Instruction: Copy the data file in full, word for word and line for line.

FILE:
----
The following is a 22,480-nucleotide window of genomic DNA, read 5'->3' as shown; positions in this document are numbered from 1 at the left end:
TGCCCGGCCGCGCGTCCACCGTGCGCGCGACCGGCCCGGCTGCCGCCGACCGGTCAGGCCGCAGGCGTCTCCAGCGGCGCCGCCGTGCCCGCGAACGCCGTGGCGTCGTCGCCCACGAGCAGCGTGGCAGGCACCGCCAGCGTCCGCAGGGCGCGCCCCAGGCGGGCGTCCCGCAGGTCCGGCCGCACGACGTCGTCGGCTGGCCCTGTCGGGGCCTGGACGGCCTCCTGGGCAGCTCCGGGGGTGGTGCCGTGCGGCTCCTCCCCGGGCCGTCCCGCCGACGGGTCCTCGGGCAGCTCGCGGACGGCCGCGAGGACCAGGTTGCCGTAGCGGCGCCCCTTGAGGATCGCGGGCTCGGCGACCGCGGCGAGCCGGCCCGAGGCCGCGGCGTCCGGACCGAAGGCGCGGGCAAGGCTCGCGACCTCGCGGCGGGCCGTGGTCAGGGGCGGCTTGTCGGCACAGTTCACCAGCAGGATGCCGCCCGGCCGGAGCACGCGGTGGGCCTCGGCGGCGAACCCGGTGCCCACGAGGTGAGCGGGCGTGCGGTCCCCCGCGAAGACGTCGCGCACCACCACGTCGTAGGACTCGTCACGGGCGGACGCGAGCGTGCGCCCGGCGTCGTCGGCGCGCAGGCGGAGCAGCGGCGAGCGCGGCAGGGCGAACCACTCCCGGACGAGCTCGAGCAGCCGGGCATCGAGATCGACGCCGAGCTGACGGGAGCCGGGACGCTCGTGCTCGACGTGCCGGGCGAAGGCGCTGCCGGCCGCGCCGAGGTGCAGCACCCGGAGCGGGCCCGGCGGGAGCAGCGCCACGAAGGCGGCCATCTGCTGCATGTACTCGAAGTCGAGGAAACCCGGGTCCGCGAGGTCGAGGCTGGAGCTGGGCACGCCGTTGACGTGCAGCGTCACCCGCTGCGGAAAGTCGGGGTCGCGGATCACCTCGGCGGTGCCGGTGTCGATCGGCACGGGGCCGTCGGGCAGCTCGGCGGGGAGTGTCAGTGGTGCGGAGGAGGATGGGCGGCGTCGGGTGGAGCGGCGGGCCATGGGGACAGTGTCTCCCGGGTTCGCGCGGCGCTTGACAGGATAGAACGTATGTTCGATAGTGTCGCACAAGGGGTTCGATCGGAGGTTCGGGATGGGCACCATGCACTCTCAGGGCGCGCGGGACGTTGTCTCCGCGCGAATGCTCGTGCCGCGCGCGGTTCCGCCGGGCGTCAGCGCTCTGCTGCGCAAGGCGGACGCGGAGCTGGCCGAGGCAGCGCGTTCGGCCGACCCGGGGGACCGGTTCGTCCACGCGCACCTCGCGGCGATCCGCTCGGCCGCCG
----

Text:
The following is a 22,480-nucleotide window of genomic DNA, read 5'->3' as shown; positions in this document are numbered from 1 at the left end:
TGCCCGGCCGCGCGTCCACCGTGCGCGCGACCGGCCCGGCTGCCGCCGACCGGTCAGGCCGCAGGCGTCTCCAGCGGCGCCGCCGTGCCCGCGAACGCCGTGGCGTCGTCGCCCACGAGCAGCGTGGCAGGCACCGCCAGCGTCCGCAGGGCGCGCCCCAGGCGGGCGTCCCGCAGGTCCGGCCGCACGACGTCGTCGGCTGGCCCTGTCGGGGCCTGGACGGCCTCCTGGGCAGCTCCGGGGGTGGTGCCGTGCGGCTCCTCCCCGGGCCGTCCCGCCGACGGGTCCTCGGGCAGCTCGCGGACGGCCGCGAGGACCAGGTTGCCGTAGCGGCGCCCCTTGAGGATCGCGGGCTCGGCGACCGCGGCGAGCCGGCCCGAGGCCGCGGCGTCCGGACCGAAGGCGCGGGCAAGGCTCGCGACCTCGCGGCGGGCCGTGGTCAGGGGCGGCTTGTCGGCACAGTTCACCAGCAGGATGCCGCCCGGCCGGAGCACGCGGTGGGCCTCGGCGGCGAACCCGGTGCCCACGAGGTGAGCGGGCGTGCGGTCCCCCGCGAAGACGTCGCGCACCACCACGTCGTAGGACTCGTCACGGGCGGACGCGAGCGTGCGCCCGGCGTCGTCGGCGCGCAGGCGGAGCAGCGGCGAGCGCGGCAGGGCGAACCACTCCCGGACGAGCTCGAGCAGCCGGGCATCGAGATCGACGCCGAGCTGACGGGAGCCGGGACGCTCGTGCTCGACGTGCCGGGCGAAGGCGCTGCCGGCCGCGCCGAGGTGCAGCACCCGGAGCGGGCCCGGCGGGAGCAGCGCCACGAAGGCGGCCATCTGCTGCATGTACTCGAAGTCGAGGAAACCCGGGTCCGCGAGGTCGAGGCTGGAGCTGGGCACGCCGTTGACGTGCAGCGTCACCCGCTGCGGAAAGTCGGGGTCGCGGATCACCTCGGCGGTGCCGGTGTCGATCGGCACGGGGCCGTCGGGCAGCTCGGCGGGGAGTGTCAGTGGTGCGGAGGAGGATGGGCGGCGTCGGGTGGAGCGGCGGGCCATGGGGACAGTGTCTCCCGGGTTCGCGCGGCGCTTGACAGGATAGAACGTATGTTCGATAGTGTCGCACAAGGGGTTCGATCGGAGGTTCGGGATGGGCACCATGCACTCTCAGGGCGCGCGGGACGTTGTCTCCGCGCGAATGCTCGTGCCGCGCGCGGTTCCGCCGGGCGTCAGCGCTCTGCTGCGCAAGGCGGACGCGGAGCTGGCCGAGGCAGCGCGTTCGGCCGACCCGGGGGACCGGTTCGTCCACGCGCACCTCGCGGCGATCCGCTCGGCCGCCG